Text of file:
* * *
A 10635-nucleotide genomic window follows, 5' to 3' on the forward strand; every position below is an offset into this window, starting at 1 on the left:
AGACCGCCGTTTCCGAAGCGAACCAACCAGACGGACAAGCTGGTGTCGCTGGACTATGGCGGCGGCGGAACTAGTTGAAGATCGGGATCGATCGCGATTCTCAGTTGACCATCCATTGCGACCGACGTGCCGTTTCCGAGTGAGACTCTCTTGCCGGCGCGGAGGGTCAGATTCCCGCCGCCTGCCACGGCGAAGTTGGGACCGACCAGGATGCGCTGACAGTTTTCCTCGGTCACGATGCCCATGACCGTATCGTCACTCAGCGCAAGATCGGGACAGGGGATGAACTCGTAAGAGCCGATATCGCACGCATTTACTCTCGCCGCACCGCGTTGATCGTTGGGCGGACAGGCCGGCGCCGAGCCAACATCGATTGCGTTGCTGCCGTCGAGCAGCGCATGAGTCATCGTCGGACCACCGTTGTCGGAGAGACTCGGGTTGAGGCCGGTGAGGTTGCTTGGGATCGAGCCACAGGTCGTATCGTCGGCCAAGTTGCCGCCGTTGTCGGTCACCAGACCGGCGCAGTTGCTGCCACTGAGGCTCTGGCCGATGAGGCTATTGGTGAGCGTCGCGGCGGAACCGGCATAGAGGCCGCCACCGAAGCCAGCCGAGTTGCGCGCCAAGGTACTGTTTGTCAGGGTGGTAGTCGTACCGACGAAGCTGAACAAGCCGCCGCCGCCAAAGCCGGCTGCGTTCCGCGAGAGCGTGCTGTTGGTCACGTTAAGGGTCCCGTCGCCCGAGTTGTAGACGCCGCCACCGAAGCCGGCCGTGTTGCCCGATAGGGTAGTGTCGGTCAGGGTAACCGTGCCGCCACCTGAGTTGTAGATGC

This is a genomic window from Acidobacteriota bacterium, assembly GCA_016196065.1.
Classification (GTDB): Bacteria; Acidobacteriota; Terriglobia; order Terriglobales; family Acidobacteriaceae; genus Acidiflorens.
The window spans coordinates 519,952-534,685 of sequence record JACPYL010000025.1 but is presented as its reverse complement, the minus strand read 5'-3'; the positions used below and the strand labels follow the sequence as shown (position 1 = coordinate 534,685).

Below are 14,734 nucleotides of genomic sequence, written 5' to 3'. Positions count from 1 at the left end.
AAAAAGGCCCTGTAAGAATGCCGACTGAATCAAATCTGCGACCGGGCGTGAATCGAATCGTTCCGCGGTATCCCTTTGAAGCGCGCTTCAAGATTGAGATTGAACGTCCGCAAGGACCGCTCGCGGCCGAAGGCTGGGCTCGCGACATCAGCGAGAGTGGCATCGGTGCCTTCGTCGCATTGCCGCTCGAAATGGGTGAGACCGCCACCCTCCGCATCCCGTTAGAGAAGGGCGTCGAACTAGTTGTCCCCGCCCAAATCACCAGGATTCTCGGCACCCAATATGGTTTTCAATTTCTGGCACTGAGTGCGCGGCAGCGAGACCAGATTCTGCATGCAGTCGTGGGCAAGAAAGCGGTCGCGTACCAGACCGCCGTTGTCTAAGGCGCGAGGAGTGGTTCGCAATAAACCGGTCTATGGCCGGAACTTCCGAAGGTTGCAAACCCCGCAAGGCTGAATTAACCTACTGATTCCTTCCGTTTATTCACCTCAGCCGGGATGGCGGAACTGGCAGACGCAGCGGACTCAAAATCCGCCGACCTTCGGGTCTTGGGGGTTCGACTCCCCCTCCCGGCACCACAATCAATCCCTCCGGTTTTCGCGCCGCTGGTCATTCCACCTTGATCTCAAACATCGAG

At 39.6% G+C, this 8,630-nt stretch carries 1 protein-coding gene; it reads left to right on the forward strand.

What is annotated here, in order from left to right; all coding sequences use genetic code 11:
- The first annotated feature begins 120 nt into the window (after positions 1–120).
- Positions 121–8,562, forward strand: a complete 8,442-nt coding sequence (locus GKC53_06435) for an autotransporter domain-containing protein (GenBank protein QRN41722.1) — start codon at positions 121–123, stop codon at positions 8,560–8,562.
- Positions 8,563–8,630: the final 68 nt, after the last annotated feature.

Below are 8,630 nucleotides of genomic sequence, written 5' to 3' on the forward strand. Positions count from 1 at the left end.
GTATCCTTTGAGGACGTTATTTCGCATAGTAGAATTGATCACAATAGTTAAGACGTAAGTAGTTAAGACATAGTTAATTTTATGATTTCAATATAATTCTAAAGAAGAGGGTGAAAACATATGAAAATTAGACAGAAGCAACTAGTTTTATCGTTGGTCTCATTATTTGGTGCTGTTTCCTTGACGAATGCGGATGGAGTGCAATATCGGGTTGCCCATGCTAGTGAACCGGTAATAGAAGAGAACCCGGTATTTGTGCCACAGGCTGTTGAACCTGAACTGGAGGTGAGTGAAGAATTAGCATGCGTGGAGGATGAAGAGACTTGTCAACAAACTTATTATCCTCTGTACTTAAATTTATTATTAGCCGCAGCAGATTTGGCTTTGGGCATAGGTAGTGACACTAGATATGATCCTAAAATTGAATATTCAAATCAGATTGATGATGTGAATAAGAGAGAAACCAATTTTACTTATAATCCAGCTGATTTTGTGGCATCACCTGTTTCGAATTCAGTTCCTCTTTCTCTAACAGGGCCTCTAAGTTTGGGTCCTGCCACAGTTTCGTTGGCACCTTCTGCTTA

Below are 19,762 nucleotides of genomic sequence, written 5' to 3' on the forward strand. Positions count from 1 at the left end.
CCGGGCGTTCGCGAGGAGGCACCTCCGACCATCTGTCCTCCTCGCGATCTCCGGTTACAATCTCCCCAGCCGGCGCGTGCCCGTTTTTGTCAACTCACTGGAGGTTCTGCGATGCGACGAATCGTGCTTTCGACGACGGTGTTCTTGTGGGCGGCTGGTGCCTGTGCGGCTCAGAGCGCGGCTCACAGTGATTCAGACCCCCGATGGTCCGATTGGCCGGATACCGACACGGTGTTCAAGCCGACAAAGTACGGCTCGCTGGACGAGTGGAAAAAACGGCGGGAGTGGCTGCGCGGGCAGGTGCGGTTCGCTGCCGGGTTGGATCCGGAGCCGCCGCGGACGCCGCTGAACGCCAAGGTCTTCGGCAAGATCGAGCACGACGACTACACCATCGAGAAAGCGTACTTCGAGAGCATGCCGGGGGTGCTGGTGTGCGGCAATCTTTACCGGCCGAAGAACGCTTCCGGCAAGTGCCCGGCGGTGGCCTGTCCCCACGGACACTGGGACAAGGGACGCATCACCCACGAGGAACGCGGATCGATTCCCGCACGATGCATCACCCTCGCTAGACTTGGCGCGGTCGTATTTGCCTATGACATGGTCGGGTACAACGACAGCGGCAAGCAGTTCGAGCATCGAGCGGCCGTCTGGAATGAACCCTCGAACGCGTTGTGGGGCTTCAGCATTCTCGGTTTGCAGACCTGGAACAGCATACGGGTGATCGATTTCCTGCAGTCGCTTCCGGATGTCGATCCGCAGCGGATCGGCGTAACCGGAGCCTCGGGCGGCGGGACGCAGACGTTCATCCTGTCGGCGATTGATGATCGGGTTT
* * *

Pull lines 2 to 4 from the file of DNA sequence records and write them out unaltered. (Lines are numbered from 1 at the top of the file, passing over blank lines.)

AGACCGCCGTTTCCGAAGCGAACCAACCAGACGGACAAGCTGGTGTCGCTGGACTATGGCGGCGGCGGAACTAGTTGAAGATCGGGATCGATCGCGATTCTCAGTTGACCATCCATTGCGACCGACGTGCCGTTTCCGAGTGAGACTCTCTTGCCGGCGCGGAGGGTCAGATTCCCGCCGCCTGCCACGGCGAAGTTGGGACCGACCAGGATGCGCTGACAGTTTTCCTCGGTCACGATGCCCATGACCGTATCGTCACTCAGCGCAAGATCGGGACAGGGGATGAACTCGTAAGAGCCGATATCGCACGCATTTACTCTCGCCGCACCGCGTTGATCGTTGGGCGGACAGGCCGGCGCCGAGCCAACATCGATTGCGTTGCTGCCGTCGAGCAGCGCATGAGTCATCGTCGGACCACCGTTGTCGGAGAGACTCGGGTTGAGGCCGGTGAGGTTGCTTGGGATCGAGCCACAGGTCGTATCGTCGGCCAAGTTGCCGCCGTTGTCGGTCACCAGACCGGCGCAGTTGCTGCCACTGAGGCTCTGGCCGATGAGGCTATTGGTGAGCGTCGCGGCGGAACCGGCATAGAGGCCGCCACCGAAGCCAGCCGAGTTGCGCGCCAAGGTACTGTTTGTCAGGGTGGTAGTCGTACCGACGAAGCTGAACAAGCCGCCGCCGCCAAAGCCGGCTGCGTTCCGCGAGAGCGTGCTGTTGGTCACGTTAAGGGTCCCGTCGCCCGAGTTGTAGACGCCGCCACCGAAGCCGGCCGTGTTGCCCGATAGGGTAGTGTCGGTCAGGGTAACCGTGCCGCCACCTGAGTTGTAGATGC

This is a genomic window from Acidobacteriota bacterium, assembly GCA_016196065.1.
Classification (GTDB): Bacteria; Acidobacteriota; Terriglobia; order Terriglobales; family Acidobacteriaceae; genus Acidiflorens.